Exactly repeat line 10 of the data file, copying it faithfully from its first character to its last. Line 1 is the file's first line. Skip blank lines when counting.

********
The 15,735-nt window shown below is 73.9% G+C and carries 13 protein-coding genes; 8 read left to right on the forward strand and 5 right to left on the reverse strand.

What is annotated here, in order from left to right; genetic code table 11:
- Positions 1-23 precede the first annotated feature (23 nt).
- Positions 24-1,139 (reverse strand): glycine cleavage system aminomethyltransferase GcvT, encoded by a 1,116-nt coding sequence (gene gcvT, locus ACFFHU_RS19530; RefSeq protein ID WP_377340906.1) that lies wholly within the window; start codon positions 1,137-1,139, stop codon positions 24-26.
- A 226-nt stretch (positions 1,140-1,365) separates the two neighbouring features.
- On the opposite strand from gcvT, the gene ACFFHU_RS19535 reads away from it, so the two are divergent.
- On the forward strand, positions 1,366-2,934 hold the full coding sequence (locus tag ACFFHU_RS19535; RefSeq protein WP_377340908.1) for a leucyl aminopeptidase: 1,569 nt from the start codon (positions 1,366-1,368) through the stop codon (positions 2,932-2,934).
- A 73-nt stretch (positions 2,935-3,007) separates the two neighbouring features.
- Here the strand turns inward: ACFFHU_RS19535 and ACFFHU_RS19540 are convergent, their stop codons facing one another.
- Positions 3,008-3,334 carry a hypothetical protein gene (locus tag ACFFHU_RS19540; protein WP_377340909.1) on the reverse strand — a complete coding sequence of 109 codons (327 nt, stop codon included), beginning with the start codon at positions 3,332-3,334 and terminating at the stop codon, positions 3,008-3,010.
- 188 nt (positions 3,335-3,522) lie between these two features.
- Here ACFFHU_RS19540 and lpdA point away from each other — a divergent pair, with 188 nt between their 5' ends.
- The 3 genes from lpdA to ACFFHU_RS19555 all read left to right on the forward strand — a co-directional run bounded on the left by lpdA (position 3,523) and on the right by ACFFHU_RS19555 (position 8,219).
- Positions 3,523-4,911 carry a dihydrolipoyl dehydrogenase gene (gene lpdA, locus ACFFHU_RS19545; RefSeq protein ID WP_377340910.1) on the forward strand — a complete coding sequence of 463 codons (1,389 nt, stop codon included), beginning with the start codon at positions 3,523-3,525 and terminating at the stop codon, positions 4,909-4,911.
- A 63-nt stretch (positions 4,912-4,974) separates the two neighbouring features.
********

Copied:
- Positions 3,008-3,334 carry a hypothetical protein gene (locus tag ACFFHU_RS19540; protein WP_377340909.1) on the reverse strand — a complete coding sequence of 109 codons (327 nt, stop codon included), beginning with the start codon at positions 3,332-3,334 and terminating at the stop codon, positions 3,008-3,010.